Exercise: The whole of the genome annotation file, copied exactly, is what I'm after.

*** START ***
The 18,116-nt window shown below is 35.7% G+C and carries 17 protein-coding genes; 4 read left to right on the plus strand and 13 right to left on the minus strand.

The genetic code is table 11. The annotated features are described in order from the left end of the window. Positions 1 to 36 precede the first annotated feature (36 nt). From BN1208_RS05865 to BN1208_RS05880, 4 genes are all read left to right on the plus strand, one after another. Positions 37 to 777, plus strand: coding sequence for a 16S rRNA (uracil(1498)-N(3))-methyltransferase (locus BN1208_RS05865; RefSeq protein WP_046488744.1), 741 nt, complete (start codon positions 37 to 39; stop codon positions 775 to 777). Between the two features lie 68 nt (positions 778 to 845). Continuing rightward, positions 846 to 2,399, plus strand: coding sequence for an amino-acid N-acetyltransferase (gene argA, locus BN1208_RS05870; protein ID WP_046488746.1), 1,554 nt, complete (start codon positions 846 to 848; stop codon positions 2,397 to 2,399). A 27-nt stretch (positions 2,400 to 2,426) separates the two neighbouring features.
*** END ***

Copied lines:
The 18,116-nt window shown below is 35.7% G+C and carries 17 protein-coding genes; 4 read left to right on the plus strand and 13 right to left on the minus strand.

The genetic code is table 11. The annotated features are described in order from the left end of the window. Positions 1 to 36 precede the first annotated feature (36 nt). From BN1208_RS05865 to BN1208_RS05880, 4 genes are all read left to right on the plus strand, one after another. Positions 37 to 777, plus strand: coding sequence for a 16S rRNA (uracil(1498)-N(3))-methyltransferase (locus BN1208_RS05865; RefSeq protein WP_046488744.1), 741 nt, complete (start codon positions 37 to 39; stop codon positions 775 to 777). Between the two features lie 68 nt (positions 778 to 845). Continuing rightward, positions 846 to 2,399, plus strand: coding sequence for an amino-acid N-acetyltransferase (gene argA, locus BN1208_RS05870; protein ID WP_046488746.1), 1,554 nt, complete (start codon positions 846 to 848; stop codon positions 2,397 to 2,399). A 27-nt stretch (positions 2,400 to 2,426) separates the two neighbouring features.